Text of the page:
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Every year, hundreds of people are killed in Maryland in car accidents, while thousands more are hurt. Tens of thousands of additional car crashes only lead to property damage, but even those can cause serious problems for the people involved.
While this sounds terrible, the true extent of how many people have lost their lives or have had their lives drastically changed by a car accident can only be expressed in numbers. Only then can the real costs of the dangers of our state’s roads be fully understood, trends deciphered, and solutions made to keep people safe.
Sources of Car Accident Statistics in Maryland
Every year, the Maryland Highway Safety Office puts out a benchmark report that detail car accidents in the state over the past five years. These reports do not just tally the total number of car crashes in the state; they also break the data down into numerous categories like day of the week, roadway type, and the county where the crash happened. The depth of the data in the benchmark report allows for plenty of useful analysis and insights into how and when accidents happen in the state.
Of course, no report is any more reliable than the data that it is comprised of. These benchmark reports are based on police reports that responding officers make on the scene of a crash and in the immediate aftermath. As a result, the detail and insight into crashes that only lead to property damage is far less intense than the information surrounding crashes that lead to injuries or fatalities.
General Statistics for Car Accidents in Maryland
Currently, the most recent benchmark report spans the years 2012 – 2016.
According to the report, in 2016 Maryland saw 120,120 car accidents. In total, these crashes injured 50,864 and killed 522 people.
Across all of these categories, 2016 saw bad car accident trends getting even worse in Maryland. The total number of car accidents had been rising every year since 2012, but the increase had always been by single percentage points. 2016’s increase over 2015’s total, however, was a 11.4% jump. This comes on the heels of 2015’s increase over 2014’s total, which was a 10.0% increase.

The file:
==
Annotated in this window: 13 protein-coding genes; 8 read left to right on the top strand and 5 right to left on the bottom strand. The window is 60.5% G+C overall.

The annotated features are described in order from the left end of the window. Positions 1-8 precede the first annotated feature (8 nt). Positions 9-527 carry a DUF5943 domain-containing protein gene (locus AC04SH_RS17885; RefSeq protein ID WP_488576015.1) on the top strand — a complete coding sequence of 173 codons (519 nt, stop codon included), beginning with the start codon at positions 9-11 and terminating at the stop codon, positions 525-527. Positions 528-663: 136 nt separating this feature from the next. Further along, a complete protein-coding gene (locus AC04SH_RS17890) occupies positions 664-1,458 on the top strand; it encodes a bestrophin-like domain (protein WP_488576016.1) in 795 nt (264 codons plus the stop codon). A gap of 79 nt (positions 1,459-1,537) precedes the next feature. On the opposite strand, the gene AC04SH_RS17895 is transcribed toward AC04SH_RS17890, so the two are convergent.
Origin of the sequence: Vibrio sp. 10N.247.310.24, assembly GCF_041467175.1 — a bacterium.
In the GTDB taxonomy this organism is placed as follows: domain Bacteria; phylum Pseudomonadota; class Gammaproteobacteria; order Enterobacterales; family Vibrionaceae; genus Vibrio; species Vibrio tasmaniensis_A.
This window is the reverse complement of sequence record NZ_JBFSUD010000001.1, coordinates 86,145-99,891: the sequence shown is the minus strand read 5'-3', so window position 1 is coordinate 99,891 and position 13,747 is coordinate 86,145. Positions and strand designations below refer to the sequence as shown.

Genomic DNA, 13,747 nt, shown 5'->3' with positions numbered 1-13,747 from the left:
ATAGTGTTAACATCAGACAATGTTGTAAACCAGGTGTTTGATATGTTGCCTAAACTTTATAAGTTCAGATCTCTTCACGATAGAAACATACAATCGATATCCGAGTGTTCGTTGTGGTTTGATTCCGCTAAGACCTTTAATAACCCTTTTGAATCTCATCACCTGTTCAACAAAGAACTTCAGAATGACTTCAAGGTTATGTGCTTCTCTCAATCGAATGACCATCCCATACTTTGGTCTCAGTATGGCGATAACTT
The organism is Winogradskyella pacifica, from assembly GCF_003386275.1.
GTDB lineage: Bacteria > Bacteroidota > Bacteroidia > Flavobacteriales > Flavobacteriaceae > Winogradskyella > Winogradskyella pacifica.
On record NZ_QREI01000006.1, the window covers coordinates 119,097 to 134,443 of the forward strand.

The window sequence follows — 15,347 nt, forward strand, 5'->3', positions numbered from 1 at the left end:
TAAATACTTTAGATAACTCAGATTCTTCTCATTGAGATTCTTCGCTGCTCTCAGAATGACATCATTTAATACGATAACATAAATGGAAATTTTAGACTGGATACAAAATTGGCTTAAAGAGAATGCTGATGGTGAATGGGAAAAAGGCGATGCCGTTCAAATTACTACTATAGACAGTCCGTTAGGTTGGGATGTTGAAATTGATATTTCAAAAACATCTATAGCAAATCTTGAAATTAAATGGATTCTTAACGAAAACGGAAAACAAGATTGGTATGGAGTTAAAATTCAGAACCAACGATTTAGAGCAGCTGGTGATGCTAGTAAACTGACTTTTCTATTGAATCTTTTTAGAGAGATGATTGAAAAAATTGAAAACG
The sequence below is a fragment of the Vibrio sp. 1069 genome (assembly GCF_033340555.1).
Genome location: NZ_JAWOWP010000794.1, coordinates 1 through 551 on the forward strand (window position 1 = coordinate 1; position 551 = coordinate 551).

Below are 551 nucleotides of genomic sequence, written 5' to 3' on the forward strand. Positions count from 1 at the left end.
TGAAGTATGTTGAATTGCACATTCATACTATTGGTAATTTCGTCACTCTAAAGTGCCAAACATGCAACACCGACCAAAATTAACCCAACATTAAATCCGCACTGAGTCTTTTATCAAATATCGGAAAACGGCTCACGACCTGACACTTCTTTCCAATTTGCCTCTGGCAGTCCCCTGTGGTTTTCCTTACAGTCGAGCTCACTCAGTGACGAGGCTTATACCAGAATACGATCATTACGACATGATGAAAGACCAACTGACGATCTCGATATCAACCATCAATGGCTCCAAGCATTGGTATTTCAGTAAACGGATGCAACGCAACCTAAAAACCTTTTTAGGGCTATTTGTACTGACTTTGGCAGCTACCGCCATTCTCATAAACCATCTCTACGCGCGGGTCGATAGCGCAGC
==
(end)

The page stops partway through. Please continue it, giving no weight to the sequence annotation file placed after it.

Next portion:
The disturbing increase in the benchmark report was not just contained to the total number of crashes. In 2016, fatal crashes were also at their highest point in the five-year study: the 522 road fatalities were a 17.8% increase from 2014’s low point of 443. Injuries from car accidents were also at a five-year high: the 50,864 people who were hurt proved to be a 13.5% jump over 2015, a 19% increase from the low point in 2013, and the first time the number has eclipsed 50,000 in years.
Maryland’s Car Accident Problem is in Line with National Spike
Unfortunately, this drastic increase in road deaths is not just a problem in Maryland. 2015 and 2016 saw drastic increases in road fatalities across the country, breaking a decades-long improvement.
Most Crashes in Urban Areas: Bad Crashes in Rural Areas
The benchmark report also broke down the location of the crashes that happened in Maryland over the past five years. Looking at the county where the crash occurred, an interesting trend developed. While urban areas saw the highest number of car accidents, a disproportionate number of the state’s fatal crashes were happening in the rural counties of Maryland.
For example, between 2012 and 2016, the counties that had the highest percentage of the state’s total car accidents were
- Baltimore City (22.2%)
- Baltimore County (15.8%)
- Prince George’s County (13.7%)
- Montgomery County (12.0%)
- Anne Arundel County (9.2%)
Altogether, these five counties accounted for 72.9% of Maryland’s total car accidents.
These same counties, however, accounted for only 54.8% of the state’s fatal car accidents in that time period.
- Baltimore City (7.4%)
- Baltimore County (13.0%)
- Prince George’s County (18.1%)
- Montgomery County (8.3%)
- Anne Arundel County (8.0%)
The reason for this discrepancy is likely the fact that cars are less likely to get up to high speeds in urban areas where speed limits are low, stop signs and lights are plentiful, and the traffic is often heavy. In rural areas, on the other hand, roads are designed to get relatively few drivers from one place to another quickly.
Seat Belts Make a Difference
Another takeaway from the benchmark report is that seat belts make a huge difference in the outcome of a car accident in Maryland.
Over the past five years in car accidents where one of the drivers involved was injured, 75.6% of the drivers were wearing a shoulder seat belt, a lap seat belt, or both at the time of the accident.
This high percentage evaporates in car accidents that end in a fatality. Only 31.9% of the drivers who were involved in a fatal car crash in Maryland were wearing a seat belt.
This does not mean that not wearing a seat belt causes car accidents. Instead, it is statistical evidence that car accidents are more likely to become fatal if a driver is not properly restrained at the time of the collision. Not using a seat belt can turn a serious car crash into a fatal one, or a minor accident into a serious one.
Maryland Car Accident Attorneys at Gilman & Bedigian
These statistics highlight the dangers that are present on the roads of Maryland, day in and day out. They also showcase the importance of having a solid personal injury attorney on your side if you or a loved one gets hurt in a crash that was caused by another driver. These crashes frequently lead to severe injuries that take months of recovery time, thousands of dollars in medical care, and can drastically alter your ability to work and earn an income while you proceed on the path to recovery.
The personal injury and car accident attorneys at Gilman & Bedigiam can help. Contact us online for the legal representation that you need to overcome the injuries and the losses you have sustained in a car crash.